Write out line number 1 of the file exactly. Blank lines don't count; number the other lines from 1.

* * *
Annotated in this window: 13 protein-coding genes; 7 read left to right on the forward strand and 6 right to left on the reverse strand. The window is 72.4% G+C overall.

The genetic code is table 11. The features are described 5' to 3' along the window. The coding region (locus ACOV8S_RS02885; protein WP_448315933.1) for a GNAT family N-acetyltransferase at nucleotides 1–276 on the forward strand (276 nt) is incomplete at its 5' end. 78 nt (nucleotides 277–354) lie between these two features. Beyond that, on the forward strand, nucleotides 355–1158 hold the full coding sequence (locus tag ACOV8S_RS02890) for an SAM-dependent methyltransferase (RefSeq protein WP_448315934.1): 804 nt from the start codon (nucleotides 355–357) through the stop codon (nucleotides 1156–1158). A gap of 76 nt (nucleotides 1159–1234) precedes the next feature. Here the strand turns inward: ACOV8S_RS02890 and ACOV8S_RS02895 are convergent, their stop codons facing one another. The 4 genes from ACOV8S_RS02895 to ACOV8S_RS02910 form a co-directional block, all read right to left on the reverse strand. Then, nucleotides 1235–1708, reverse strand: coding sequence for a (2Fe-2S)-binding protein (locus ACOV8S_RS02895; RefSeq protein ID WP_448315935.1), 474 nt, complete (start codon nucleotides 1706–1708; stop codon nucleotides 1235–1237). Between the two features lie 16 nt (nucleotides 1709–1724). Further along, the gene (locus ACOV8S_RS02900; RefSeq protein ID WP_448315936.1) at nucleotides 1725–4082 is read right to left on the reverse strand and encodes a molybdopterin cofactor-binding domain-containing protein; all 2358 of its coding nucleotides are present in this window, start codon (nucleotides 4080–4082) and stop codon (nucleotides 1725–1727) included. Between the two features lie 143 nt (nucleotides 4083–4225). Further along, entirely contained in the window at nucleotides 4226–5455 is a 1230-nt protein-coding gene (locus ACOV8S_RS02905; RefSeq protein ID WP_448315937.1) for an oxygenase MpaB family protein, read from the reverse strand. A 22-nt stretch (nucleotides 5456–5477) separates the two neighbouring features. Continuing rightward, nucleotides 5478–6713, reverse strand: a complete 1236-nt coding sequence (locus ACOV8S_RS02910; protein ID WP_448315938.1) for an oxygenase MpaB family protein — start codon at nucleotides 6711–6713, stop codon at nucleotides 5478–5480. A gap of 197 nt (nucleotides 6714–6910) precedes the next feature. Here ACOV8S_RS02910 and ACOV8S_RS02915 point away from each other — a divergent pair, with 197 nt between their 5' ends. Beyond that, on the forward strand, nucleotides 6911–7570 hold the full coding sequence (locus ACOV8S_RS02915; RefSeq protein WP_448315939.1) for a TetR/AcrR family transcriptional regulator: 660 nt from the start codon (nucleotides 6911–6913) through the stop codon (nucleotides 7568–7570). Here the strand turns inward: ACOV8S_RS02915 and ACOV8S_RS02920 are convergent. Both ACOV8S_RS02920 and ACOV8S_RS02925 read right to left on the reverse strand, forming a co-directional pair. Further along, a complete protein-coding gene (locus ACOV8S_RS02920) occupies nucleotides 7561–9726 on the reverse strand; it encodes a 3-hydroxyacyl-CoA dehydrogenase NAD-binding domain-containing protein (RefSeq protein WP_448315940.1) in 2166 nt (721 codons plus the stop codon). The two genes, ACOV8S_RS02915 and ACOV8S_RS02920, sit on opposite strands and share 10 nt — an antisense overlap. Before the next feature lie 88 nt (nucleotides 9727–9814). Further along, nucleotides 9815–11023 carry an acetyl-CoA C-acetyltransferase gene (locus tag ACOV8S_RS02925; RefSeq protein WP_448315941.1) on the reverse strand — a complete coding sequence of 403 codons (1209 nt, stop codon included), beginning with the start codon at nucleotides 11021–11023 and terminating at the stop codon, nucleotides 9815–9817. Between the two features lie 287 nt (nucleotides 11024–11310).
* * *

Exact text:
Annotated in this window: 13 protein-coding genes; 7 read left to right on the forward strand and 6 right to left on the reverse strand. The window is 72.4% G+C overall.